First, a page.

Under His Roof
Author and journalist Malachi O'Doherty on writing a book about his late father, Under His Roof, set for publication this Christmas. Click Play Audio to listen to audio extracts read by the author
I doubt if my father, Barney O'Doherty, ever thought that a book might be written about him. I doubt also that he would thank me for the one I have written, entitled Under His Roof.
But writing it has brought me to thinking well of him in ways that I hadn't for many years. He was a surly and unhappy man in his later years, and those more recent memories of him clouded my older memories of his playfulness and his hard struggle to feed a big family.
And it was only by trying to see his life through his own experience that I came to discover a perspective that invalidated my often easy criticism of him.
I have often had people tell me that I would not be the man I am but for him. Half of my genes are his. I have reflected on that with aversion. Sometimes I have caught myself sitting in his posture or stroking my hands together the way he did and I have recoiled at the thought that I was turning into him.
My wife teases me about this. When I am rising up in high wrath at some political absurdity or other, getting into a state about things, she will chide me: 'That's Barney talking.' And I suppose it is. Which means that, if I am to like myself, I must like Barney. And that is not easy. He was truculent and righteous.
I have conveyed that in the book and I could have written more about it too. He frightened me and he humiliated me. But he has his story and it is a story which, when reflected on, makes him more intelligible, even more admirable.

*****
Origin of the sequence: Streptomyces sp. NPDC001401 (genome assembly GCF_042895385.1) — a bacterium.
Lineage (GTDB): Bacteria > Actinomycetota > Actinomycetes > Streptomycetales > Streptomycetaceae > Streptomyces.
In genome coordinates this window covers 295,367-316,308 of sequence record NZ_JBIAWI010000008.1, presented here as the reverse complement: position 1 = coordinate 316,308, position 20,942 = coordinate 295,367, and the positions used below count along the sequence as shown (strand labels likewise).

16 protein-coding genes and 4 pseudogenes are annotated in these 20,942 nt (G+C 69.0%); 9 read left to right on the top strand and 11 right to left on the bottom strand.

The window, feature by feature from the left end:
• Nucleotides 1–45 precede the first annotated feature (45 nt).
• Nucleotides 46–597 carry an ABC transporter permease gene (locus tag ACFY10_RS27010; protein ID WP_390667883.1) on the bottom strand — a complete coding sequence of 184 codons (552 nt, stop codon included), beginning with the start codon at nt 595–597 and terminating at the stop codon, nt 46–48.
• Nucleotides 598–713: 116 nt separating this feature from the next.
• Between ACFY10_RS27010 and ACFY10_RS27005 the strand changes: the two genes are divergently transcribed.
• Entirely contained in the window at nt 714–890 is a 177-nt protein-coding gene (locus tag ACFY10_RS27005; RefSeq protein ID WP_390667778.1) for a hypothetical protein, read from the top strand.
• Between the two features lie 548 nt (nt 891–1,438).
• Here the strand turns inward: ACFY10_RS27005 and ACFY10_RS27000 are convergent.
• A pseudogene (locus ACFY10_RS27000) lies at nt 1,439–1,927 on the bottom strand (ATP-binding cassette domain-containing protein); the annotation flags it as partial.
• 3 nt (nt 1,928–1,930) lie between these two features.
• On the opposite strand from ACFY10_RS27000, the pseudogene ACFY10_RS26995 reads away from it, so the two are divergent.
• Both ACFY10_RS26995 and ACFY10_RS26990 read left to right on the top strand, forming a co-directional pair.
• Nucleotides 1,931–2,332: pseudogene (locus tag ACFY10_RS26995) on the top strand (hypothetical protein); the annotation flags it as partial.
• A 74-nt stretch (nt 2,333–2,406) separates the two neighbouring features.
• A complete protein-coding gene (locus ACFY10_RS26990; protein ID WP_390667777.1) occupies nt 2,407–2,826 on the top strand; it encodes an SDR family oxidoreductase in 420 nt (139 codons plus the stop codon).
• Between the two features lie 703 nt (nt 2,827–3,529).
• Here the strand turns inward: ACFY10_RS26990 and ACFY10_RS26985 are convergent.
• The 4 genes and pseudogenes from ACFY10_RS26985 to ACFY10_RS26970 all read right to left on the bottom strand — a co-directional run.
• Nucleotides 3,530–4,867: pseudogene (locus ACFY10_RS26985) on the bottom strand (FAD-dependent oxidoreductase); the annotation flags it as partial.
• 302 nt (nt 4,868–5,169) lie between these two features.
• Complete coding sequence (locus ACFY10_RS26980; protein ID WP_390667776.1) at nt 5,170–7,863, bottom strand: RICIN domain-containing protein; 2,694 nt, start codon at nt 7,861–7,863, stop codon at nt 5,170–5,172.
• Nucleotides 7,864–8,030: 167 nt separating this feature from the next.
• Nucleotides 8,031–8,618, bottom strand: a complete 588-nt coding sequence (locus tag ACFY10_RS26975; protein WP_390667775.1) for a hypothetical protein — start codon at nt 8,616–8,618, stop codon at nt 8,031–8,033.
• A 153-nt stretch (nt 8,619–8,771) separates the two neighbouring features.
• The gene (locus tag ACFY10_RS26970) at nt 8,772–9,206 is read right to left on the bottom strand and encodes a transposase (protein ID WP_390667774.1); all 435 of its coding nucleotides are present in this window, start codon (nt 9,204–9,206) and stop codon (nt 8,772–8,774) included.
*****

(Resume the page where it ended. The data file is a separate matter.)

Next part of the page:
When the Second World War ended, Barney was 31 years old. He was single. He had worked in some capacity with 'the Yanks' in Derry. After the war, he went back to being a barman. By the mid 1950s, just a decade later, he had a wife and six children. By the mid 1960s, those children were all teenagers who were not paying much attention to him. Another decade later and they would be mostly scattered, none of them living true to his vision of how they should.
As children we look on the world as enduring and consistent. The reality we perceive is familiar and feels as if it has always been there. A year is a long time. Tell a ten year old you will buy him a bicycle next Christmas and he will feel that he will never have a bicycle. The time span is virtual eternity. But there must have been moments, in the midst of my eternities, in which Barney paused to be stunned by the suddenness of the changes that had overwhelmed him, to consider how different things might have been, how better, how worse.
Writing the book has placed me in his time frame and made me see how hard things were for him too. I was born in March 1951. I am one of twins. My mother had two children that day. She already had two other children; one of them, my sister Brid was only 11 months older than me. The next boy would be along in 20 months. That's four children born in less than three years, and two others, one just a little earlier, one a little later. I presume he left the pub he ran in Muff, in County Donegal, to earn more money to feed this big family he suddenly had.
My mother took the children to Ballycastle, to live near her parents, and Barney went to work in a pub on the Grosvenor Road in Belfast. I remember that in the house in Ballycastle there was a 'good room' that the children weren't allowed into. It stored the suite of furniture being preserved for the house we would ultimately get in Belfast.
In the meantime, Barney would save and cycle to Ballycastle to meet his children twice a week and bounce them on his knees. Could I have done that? Well, perhaps. But I haven't.
Crabbed and disillusioned, Barney in his cups, blustered and snarled about how he was a better man than I was 'any day of the week'. My challenge in life is to be a better man than Barney was, to reach old age without turning contemptuous of everything as he did. But I recognise now that he gave himself for his children and there is no possibility of his loss being restored to him, certainly not by just telling his story; that's not for him but for me.
Under His Roof will be launched at Derry Central Library on December 10 at 6.30pm and the Bookshop at Queen's on December 11 at 5.30pm, with Carlo Gebler as guest speaker.